So, you've been on a career break. How long has it been? Three years, five years, more? Whether you took time off to care for your children or to travel the world, relaunching your career is a major undertaking, especially these days. Just sending out a bunch of resumes won't do the trick.
Here are some effective tips and steps for relaunching your career you can start doing immediately to help you reach your goal of getting back into the workforce:
1. Get Your Story Straight
Prospective employers are going to ask you what you've been doing for the last few years. Make sure you have the story down pat and can tell it confidently. Don't be sheepish. Taking a break from work, whatever the reason (save incarceration), was a choice you made, and you don't need to apologize for it.
Everything you say should be true, of course, but you choose what the takeaway of the story is. Second, you're going to need to have a good answer for the question of why you're getting back into the workforce. Note: "I have a mortgage to pay; gambling debts; or momma needs a new pair of shoes," are not good responses. You don't want to seem needy or desperate.
To come up with a good answer, think about those things you loved about your job before you took your break. Talk about the passion you had for your career, about your craving for intellectual stimulation, about your ambition.
It's also important to think of these things in context of each job you're applying for. Why do you want to work for this specific company? What problem do you want to help them solve? How do you connect with their mission and values as an organization?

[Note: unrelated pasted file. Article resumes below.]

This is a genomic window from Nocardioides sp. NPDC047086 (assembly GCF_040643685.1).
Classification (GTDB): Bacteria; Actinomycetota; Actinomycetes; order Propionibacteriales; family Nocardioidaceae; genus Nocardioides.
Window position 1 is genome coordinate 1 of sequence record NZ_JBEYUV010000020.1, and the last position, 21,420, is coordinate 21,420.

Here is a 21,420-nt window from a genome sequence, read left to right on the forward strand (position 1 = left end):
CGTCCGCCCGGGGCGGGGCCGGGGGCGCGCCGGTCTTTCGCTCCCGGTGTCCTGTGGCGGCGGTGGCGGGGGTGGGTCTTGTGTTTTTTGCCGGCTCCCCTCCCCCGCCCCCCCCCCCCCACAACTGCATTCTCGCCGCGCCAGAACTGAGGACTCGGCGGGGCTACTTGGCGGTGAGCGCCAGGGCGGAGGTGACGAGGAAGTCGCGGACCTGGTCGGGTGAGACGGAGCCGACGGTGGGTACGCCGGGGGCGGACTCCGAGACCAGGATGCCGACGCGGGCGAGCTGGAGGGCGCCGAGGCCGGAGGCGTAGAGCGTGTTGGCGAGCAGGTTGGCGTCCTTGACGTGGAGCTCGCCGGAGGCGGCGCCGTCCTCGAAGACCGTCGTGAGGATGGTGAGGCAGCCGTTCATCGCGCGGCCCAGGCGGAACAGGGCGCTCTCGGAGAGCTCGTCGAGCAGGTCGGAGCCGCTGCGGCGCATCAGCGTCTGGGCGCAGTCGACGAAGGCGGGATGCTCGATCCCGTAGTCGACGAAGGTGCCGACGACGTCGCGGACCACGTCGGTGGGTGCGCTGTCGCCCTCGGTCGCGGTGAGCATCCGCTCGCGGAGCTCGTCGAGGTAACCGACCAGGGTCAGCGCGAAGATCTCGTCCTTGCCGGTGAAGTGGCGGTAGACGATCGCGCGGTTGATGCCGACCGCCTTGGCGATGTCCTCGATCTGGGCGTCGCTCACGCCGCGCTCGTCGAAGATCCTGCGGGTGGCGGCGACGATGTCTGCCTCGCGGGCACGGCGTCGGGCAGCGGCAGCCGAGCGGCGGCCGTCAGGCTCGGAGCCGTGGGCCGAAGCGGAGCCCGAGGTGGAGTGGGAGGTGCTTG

Asking yourself all of these questions will help you get your career story straight before going into your first job interviews.
2. Stay Connected (Or Reconnect) To Your Career
When you take your break, you don't have to turn your back on your career altogether. Look for opportunities to stay connected. This can mean consulting, volunteering, or freelancing. It's a matter of keeping at least one toe in the work realm.
Kelly, for instance, worked as a graphic designer for a major newspaper until she decided to leave the daily grind to care for her young son. To stay connected to her field, Kelly began freelancing every Sunday for her former employer. She also kept her skills honed by designing a monthly newsletter for her moms club. Through these efforts, Kelly remained close to her profession and continued to build her portfolio even while on a career break.
If you haven't stayed connected to your career throughout your break, it's not too late to reconnect. In fact, reconnecting should be a key part of your career relaunch strategy. Immediately start accepting projects—even if it's free work for friends or nonprofits. It will pay off in the end. Don't pass up any opportunity.
3. Revise Your Resume And Get It Online
It's time to dust off your resume. First, fill in the gaps with all that good work-related stuff you've been doing during your break. Even if it was a volunteer project, list it just as you would any other work experience (though you don't necessarily need to use the word "volunteer"). Do some research to make sure your resume will get past the ATS. Many experts these days, for example, recommend ditching the "objective" portion at the top of the resume and instead replace it with hard skills and keywords mentioned in the job description that you have developed in your career.
To find pertinent keywords, do a little research. Look at online job postings and see the kind of words that employers are using in their posts, then use these words in your resume. Once your resume is keyword-optimized, you can then focus on customizing it for each job you're applying for, to give yourself a better chance of getting an interview.
First, reconnect with your former colleagues and professional friends. Meet for coffee. Talk shop. Let them know you're looking for work. Don't be shy about telling family members, friends, and acquaintances that you're looking for new opportunities. Most people get jobs through personal connections.